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Autopilot's rapid improvement shown in comparisons done 6 months apart

Discussion in 'Model S' started by calisnow, Jul 7, 2016.

  1. calisnow

    calisnow Active Member

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    #1 calisnow, Jul 7, 2016
    Last edited: Jul 7, 2016
    There are now two published comparison tests which pit Tesla's Autopilot against the best of competing systems - and seem to point to rapid improvement in Tesla's "fleet learning" just like Musk promised the world when it was first released in October.

    Significance - these two tests pit an evolving Autopilot against the same generation of Mercedes' Drive Pilot

    Car and Driver ran their comparison test using Tesla's Autopilot 7.0 back in December. Two days ago Motor Trend published a new comparison test using 7.1. Yet both comparisons use the same 2016 version of Mercedes' Drive Pilot. This may be the only chance we will have to see how/whether Musk's promise of fleet learning has come true - because there are no other published tests trying to measure Autopilot error rates - especially none comparing against a competing automobile which has not changed over time. And remember - Mobileye has said in several presentations that EyeQ3 - the SOC Tesla currently uses - is the first deployment of a system which has the capability to train neural networks on the fly in actual fleet units. Nobody knows if that's marketing hogwash - but here at least we have some comparison snapshots at different points in time.

    Now - I realize these were done with different testers, on different routes, using different methodology. Yes it's a highly flawed data set here but it's all we've got and it's fun to look at.

    The punchline - Tesla appears to have dropped its error rate against Mercedes significantly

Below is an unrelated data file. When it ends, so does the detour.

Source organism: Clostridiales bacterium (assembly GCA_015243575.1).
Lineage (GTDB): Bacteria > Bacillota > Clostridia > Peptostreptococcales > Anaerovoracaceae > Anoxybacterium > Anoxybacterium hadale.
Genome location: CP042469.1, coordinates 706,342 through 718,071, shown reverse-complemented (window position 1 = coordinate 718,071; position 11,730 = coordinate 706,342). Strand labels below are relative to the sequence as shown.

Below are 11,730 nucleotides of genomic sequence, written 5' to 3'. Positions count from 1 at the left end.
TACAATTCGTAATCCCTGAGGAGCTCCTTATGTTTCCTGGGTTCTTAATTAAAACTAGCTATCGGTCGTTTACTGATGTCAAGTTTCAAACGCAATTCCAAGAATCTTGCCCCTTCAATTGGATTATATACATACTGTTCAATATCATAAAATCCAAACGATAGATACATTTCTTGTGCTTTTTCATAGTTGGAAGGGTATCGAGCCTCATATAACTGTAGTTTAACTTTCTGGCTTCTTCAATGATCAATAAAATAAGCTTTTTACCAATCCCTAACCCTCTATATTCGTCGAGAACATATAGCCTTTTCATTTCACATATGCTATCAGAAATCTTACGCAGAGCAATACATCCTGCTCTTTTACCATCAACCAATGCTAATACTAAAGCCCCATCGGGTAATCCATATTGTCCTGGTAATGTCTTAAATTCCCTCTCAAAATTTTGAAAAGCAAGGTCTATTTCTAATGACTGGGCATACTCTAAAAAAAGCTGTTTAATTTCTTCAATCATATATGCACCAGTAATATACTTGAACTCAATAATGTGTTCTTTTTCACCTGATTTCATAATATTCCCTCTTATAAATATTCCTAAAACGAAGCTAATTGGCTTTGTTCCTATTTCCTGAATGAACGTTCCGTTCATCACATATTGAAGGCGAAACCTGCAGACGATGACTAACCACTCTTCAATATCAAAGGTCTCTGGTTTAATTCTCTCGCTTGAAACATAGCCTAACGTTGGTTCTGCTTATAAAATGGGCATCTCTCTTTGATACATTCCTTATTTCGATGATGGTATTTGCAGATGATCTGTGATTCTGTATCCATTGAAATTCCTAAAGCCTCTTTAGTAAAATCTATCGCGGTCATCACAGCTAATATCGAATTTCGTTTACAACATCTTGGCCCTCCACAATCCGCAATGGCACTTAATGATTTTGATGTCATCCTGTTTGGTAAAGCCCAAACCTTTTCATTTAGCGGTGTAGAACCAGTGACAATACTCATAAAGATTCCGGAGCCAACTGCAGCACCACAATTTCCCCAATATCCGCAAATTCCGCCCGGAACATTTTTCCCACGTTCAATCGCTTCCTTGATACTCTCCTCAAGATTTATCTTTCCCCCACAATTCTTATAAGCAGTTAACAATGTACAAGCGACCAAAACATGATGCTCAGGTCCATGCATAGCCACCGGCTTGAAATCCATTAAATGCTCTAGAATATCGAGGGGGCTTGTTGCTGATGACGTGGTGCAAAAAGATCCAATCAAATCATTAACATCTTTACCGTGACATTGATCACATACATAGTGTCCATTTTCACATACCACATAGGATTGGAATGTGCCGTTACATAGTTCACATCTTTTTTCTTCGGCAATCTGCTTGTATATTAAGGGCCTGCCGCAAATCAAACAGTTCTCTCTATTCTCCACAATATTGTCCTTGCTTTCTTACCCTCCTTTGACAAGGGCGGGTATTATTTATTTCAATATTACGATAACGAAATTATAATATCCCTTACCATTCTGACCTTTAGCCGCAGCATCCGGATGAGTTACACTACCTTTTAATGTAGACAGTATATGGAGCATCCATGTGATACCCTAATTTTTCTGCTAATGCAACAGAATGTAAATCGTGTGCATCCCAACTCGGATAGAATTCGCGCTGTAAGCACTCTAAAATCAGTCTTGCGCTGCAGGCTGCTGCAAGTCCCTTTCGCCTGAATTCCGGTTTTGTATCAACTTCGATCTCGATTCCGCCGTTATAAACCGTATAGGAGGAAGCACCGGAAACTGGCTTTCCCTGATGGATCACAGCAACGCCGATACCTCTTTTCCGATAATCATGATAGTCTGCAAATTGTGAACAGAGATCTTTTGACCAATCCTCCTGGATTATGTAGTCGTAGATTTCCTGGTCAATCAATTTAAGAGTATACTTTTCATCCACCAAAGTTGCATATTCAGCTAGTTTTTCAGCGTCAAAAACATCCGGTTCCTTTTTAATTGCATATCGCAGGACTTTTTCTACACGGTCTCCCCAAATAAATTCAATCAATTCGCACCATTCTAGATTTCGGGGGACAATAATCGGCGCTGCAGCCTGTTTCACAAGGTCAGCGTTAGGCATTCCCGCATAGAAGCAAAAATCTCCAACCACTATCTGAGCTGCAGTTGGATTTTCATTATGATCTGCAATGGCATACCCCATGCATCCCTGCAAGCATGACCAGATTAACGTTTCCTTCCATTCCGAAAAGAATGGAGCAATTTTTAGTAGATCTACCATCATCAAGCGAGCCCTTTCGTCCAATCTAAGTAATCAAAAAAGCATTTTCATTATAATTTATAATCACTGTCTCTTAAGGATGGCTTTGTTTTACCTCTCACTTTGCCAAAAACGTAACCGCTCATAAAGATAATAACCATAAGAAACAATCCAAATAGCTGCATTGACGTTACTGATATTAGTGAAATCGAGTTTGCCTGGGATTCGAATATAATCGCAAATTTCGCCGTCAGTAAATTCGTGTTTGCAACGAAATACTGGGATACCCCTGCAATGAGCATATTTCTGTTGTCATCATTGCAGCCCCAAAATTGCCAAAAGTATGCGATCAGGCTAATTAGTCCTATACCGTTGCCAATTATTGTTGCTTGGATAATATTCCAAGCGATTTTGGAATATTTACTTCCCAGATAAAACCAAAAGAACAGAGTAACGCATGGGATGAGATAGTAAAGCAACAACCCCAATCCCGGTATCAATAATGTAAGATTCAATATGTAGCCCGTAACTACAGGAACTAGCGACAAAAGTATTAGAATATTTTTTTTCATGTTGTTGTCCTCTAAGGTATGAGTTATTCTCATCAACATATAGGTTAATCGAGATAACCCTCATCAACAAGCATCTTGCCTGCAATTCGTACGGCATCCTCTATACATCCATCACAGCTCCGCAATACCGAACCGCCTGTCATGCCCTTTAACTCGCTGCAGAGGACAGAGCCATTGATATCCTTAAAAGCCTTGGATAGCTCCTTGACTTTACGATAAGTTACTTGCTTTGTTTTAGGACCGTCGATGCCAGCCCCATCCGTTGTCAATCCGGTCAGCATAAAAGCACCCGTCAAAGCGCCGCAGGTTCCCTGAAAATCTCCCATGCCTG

Disclaimer: I know this is not scientific. I too have taken enough lab courses to know this comparison is perhaps meaningless - enough to generate a hypothesis about improvement but nothing more. I wish Car and Driver would repeat their earlier test on the same route with 7.1 - or perhaps 8.0 next month. Having said that - it seems that Tesla's early build of 7.0 appeared to make 50% fewer mistakes than Mercedes' system last December. This July's Motor Trend test shows Autopilot 7.1 making 90% fewer mistakes than the same Mercedes system.

    Mercedes degrades five times more than Tesla on poorly marked two lane rural roads - Autopilot 7.1 July 2016

    Motor Trend gave us results split between well marked highways and poorly marked two lane rural roads, whereas Car and Driver's earlier test is a combined route and they did not publish data showing performance by "road type."

    What Motor Trend's results seem to show is that while Tesla is always far more accurate than Mercedes - Tesla REALLY has Benz beat on the more difficult roads. Mercedes' error rate per mile increased 66% on Santiago Canyon vs Highway 241 - whereas Tesla's error rate increased only 12%. The following screenshot is my calculation

    Screen Shot 2016-07-07 at 7.41.01 PM.png

    Test 1 - Car and Driver February 2016 Issue

    The February issue of Car and Driver published the first autopilot comparison test done by any car magazine - I think that a February publish date means the test itself was conducted in December - remember that 7.1 was not released until January.

    The test pitted Tesla vs MBZ vs BMW vs Infiniti on a 50 mile loop in Michigan - a mix of rural, city and freeway driving with plenty of "interrupted lane markings and patched pavement."

    Screen Shot 2016-07-07 at 6.50.44 PM.png

    In C&D's words: "Using a 50-mile mix of freeway stretches, rural two-lanes, and city streets, we tabulated exactly how many guidance interruptions were caused by broken lane marks, inconsistent pavement patches, intersections, and exit and entrance ramps. We also noted when a car lost the lane-keeping sense for no apparent reason. Then we ranked the four contenders according to the number of control lapses each test car experienced."

    Screen Shot 2016-07-07 at 6.56.42 PM.png

    Test 2 - Motor Trend July 2016

    Six months later, Motor Trend ran a similar comparison test on a mix of roads in Southern California - which they also claimed included a tough rural road comparison section with shadows, poor lane markings etc. The results in this test were even more dramatic than Car and Driver's - instead of having half as many "wheel touch" incidents as Mercedes, the Tesla showed over 90% fewer:


    Screen Shot 2016-07-07 at 7.43.26 PM.png


    Screen Shot 2016-07-07 at 6.59.28 PM.png
     

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